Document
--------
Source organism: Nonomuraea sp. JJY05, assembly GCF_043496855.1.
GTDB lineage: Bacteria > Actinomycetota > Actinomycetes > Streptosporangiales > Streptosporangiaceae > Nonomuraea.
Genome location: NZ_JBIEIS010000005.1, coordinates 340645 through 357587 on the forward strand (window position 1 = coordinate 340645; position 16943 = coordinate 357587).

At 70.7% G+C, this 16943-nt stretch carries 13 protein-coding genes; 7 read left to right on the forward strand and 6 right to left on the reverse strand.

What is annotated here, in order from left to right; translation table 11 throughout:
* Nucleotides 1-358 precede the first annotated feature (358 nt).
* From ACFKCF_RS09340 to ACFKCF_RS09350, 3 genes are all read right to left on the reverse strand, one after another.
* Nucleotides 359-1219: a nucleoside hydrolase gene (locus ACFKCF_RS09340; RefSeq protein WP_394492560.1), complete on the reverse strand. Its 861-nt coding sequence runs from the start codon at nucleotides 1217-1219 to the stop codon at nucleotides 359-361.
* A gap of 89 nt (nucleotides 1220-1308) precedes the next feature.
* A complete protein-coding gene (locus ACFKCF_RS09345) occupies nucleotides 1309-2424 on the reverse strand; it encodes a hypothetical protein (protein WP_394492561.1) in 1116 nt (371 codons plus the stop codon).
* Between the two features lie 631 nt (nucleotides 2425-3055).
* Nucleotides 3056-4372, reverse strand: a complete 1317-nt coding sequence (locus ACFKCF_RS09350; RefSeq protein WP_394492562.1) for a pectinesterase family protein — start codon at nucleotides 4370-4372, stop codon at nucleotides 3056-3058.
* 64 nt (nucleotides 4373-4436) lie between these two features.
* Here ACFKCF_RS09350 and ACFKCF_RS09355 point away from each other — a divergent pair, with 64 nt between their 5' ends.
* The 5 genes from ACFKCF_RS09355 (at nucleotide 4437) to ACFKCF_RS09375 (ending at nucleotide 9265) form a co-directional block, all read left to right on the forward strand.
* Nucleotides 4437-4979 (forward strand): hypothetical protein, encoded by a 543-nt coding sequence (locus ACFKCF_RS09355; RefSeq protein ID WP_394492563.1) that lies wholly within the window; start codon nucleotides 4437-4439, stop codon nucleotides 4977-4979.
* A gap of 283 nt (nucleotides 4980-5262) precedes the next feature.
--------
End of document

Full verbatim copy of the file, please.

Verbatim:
Source organism: Nonomuraea sp. JJY05, assembly GCF_043496855.1.
GTDB lineage: Bacteria > Actinomycetota > Actinomycetes > Streptosporangiales > Streptosporangiaceae > Nonomuraea.
Genome location: NZ_JBIEIS010000005.1, coordinates 340645 through 357587 on the forward strand (window position 1 = coordinate 340645; position 16943 = coordinate 357587).

At 70.7% G+C, this 16943-nt stretch carries 13 protein-coding genes; 7 read left to right on the forward strand and 6 right to left on the reverse strand.

What is annotated here, in order from left to right; translation table 11 throughout:
* Nucleotides 1-358 precede the first annotated feature (358 nt).
* From ACFKCF_RS09340 to ACFKCF_RS09350, 3 genes are all read right to left on the reverse strand, one after another.
* Nucleotides 359-1219: a nucleoside hydrolase gene (locus ACFKCF_RS09340; RefSeq protein WP_394492560.1), complete on the reverse strand. Its 861-nt coding sequence runs from the start codon at nucleotides 1217-1219 to the stop codon at nucleotides 359-361.
* A gap of 89 nt (nucleotides 1220-1308) precedes the next feature.
* A complete protein-coding gene (locus ACFKCF_RS09345) occupies nucleotides 1309-2424 on the reverse strand; it encodes a hypothetical protein (protein WP_394492561.1) in 1116 nt (371 codons plus the stop codon).
* Between the two features lie 631 nt (nucleotides 2425-3055).
* Nucleotides 3056-4372, reverse strand: a complete 1317-nt coding sequence (locus ACFKCF_RS09350; RefSeq protein WP_394492562.1) for a pectinesterase family protein — start codon at nucleotides 4370-4372, stop codon at nucleotides 3056-3058.
* 64 nt (nucleotides 4373-4436) lie between these two features.
* Here ACFKCF_RS09350 and ACFKCF_RS09355 point away from each other — a divergent pair, with 64 nt between their 5' ends.
* The 5 genes from ACFKCF_RS09355 (at nucleotide 4437) to ACFKCF_RS09375 (ending at nucleotide 9265) form a co-directional block, all read left to right on the forward strand.
* Nucleotides 4437-4979 (forward strand): hypothetical protein, encoded by a 543-nt coding sequence (locus ACFKCF_RS09355; RefSeq protein ID WP_394492563.1) that lies wholly within the window; start codon nucleotides 4437-4439, stop codon nucleotides 4977-4979.
* A gap of 283 nt (nucleotides 4980-5262) precedes the next feature.